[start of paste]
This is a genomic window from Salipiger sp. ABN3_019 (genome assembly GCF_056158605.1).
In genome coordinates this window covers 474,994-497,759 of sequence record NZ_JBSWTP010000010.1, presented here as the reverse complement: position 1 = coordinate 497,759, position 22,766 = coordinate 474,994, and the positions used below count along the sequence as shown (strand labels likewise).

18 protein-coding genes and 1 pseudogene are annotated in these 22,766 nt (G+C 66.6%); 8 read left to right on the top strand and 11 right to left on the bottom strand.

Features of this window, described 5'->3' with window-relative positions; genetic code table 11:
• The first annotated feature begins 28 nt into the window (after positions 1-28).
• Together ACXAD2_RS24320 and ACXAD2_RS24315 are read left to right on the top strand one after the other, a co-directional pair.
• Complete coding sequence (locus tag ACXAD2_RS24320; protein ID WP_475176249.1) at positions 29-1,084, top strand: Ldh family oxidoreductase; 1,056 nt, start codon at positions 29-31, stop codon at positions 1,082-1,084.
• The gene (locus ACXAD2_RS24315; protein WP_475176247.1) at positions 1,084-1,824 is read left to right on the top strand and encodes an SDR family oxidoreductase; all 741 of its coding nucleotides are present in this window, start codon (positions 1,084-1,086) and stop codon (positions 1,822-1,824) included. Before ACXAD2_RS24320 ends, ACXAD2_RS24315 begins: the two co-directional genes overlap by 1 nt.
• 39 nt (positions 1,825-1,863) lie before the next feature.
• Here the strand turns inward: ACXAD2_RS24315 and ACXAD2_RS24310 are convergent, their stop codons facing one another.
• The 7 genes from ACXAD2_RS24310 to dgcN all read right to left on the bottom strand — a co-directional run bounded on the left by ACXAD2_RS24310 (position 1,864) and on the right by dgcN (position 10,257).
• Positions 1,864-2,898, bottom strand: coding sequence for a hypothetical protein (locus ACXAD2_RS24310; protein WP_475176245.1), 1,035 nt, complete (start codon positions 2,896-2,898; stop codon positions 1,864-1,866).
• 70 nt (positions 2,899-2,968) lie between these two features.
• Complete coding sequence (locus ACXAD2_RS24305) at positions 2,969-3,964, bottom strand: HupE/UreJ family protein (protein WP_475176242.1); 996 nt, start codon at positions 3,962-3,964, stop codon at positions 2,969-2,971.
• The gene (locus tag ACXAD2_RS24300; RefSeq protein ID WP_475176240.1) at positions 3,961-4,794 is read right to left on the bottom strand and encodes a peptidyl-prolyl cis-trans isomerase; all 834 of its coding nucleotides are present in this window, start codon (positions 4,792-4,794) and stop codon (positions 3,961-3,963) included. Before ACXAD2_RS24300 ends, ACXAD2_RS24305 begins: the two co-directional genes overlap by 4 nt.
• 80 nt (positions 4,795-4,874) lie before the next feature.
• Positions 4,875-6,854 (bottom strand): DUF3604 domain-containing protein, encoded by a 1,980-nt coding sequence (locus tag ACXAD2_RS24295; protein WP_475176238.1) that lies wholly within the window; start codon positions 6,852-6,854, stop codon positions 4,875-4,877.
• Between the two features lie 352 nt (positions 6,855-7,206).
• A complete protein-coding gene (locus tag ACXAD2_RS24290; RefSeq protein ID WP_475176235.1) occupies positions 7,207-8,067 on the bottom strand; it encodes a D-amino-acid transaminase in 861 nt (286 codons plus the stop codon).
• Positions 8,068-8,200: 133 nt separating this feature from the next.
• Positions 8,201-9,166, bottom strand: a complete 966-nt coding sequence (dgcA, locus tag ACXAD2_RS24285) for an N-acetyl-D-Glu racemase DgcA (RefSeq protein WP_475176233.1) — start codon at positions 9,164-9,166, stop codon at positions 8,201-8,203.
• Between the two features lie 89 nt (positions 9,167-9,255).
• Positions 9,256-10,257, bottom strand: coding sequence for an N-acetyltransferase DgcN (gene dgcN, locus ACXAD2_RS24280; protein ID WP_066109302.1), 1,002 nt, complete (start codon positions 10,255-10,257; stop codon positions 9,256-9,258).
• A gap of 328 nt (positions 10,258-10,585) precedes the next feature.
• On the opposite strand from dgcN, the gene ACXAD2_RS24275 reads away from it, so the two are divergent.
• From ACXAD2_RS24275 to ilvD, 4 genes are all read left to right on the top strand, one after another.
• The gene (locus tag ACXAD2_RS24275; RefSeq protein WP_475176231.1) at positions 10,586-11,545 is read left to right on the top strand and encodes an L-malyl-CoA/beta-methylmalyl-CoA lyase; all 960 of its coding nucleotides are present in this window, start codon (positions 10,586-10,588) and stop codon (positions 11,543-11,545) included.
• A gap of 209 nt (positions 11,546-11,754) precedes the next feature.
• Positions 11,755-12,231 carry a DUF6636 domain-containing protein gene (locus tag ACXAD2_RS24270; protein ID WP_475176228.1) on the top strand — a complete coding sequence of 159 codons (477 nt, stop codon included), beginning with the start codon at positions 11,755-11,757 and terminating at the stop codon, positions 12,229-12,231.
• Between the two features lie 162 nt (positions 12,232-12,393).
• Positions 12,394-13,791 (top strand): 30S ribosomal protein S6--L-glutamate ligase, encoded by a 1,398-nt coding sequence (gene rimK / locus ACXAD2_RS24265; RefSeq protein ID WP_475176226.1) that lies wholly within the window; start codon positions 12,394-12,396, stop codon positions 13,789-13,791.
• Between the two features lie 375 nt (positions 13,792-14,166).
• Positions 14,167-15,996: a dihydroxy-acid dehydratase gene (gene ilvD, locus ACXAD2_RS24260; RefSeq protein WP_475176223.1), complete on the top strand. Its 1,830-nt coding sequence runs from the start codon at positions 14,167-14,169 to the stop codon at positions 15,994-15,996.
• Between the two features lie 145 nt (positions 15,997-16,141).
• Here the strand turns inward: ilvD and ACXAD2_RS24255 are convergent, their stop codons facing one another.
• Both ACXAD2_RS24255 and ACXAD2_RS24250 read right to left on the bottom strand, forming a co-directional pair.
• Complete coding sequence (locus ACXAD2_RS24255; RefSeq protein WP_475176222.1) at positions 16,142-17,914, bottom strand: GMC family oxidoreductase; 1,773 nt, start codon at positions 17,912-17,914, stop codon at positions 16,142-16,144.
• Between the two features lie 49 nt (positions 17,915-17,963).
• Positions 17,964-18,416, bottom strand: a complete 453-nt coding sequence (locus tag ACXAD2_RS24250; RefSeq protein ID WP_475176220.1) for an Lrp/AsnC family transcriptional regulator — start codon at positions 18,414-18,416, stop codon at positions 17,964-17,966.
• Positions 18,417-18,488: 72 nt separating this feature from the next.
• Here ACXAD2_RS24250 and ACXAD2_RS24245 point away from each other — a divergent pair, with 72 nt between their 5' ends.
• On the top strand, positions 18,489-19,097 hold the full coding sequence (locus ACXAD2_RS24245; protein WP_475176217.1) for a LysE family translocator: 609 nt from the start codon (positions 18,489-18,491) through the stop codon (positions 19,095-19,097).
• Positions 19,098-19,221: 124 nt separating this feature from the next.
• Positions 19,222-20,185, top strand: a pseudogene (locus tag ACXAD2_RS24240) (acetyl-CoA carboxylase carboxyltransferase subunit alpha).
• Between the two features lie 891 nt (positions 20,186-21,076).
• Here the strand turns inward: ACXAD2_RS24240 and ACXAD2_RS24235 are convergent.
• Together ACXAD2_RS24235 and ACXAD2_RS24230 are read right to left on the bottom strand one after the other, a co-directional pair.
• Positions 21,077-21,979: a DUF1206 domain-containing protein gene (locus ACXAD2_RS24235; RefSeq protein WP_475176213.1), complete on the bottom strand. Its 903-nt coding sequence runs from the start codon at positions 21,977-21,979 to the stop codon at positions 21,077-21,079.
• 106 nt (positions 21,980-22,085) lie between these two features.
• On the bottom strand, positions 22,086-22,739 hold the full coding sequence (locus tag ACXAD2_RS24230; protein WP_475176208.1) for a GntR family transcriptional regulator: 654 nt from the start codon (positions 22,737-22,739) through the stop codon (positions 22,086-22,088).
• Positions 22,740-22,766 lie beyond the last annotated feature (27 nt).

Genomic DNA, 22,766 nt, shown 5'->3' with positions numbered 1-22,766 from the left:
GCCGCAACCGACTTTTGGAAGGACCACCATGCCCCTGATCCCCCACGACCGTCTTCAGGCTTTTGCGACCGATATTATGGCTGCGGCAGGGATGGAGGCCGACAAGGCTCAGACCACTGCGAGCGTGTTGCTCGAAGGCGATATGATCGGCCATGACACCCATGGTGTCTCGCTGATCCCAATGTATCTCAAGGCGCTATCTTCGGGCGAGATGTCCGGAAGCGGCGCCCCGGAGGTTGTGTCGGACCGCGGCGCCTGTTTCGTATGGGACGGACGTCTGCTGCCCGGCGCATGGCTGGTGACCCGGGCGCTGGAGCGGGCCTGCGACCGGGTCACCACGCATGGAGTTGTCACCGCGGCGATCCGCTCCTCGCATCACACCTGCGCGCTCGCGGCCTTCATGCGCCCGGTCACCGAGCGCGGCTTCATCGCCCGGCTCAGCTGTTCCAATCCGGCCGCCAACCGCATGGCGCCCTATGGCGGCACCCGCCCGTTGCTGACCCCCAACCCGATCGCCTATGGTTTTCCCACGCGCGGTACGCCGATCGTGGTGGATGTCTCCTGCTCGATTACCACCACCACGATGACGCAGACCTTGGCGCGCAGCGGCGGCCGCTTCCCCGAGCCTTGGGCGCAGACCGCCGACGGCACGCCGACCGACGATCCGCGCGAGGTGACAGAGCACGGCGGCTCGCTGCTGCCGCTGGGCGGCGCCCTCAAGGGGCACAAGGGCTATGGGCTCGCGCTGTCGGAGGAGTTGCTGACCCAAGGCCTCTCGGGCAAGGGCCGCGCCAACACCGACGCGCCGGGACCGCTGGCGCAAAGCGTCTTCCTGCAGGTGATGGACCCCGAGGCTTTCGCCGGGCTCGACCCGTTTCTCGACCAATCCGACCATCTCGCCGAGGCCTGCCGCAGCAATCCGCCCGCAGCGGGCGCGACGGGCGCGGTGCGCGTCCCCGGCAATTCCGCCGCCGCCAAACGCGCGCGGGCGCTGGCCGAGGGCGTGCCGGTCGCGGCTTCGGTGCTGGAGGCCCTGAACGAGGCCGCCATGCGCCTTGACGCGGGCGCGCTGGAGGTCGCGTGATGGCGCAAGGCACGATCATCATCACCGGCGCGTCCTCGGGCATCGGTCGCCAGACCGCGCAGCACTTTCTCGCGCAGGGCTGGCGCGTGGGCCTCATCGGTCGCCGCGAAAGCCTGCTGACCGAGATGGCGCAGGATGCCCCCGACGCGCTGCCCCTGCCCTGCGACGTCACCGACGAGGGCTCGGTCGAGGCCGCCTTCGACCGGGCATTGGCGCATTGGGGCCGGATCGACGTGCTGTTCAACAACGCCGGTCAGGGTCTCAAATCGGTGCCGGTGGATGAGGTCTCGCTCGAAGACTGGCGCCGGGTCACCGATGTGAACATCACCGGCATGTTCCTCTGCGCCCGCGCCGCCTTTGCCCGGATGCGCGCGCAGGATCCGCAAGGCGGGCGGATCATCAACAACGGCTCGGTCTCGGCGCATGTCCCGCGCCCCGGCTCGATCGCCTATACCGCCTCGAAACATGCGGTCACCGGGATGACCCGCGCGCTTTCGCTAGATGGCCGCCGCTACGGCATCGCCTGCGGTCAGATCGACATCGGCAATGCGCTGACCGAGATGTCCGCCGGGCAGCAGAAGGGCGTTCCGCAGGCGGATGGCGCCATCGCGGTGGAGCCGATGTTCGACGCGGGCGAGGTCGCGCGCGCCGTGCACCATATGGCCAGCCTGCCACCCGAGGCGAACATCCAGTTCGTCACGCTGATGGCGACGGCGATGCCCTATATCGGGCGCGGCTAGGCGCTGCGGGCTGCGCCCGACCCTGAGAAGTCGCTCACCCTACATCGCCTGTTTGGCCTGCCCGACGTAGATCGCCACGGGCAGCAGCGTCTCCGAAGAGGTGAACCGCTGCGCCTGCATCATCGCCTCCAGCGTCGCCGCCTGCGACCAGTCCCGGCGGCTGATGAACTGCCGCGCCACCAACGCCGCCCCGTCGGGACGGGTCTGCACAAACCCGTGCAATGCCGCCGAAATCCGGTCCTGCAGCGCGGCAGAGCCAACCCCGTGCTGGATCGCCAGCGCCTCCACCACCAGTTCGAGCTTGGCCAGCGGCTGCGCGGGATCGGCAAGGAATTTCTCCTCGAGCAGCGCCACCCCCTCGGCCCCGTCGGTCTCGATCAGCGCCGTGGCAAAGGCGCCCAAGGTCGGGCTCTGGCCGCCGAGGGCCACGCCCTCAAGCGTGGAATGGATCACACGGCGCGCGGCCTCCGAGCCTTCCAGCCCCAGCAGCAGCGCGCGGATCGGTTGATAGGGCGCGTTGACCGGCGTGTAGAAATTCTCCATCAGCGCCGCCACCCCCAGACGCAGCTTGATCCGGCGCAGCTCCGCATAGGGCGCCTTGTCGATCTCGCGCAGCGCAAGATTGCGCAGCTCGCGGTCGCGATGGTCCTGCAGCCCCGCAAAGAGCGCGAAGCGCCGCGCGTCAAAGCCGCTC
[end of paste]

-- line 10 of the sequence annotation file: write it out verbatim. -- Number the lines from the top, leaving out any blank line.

• Here the strand turns inward: ACXAD2_RS24315 and ACXAD2_RS24310 are convergent, their stop codons facing one another.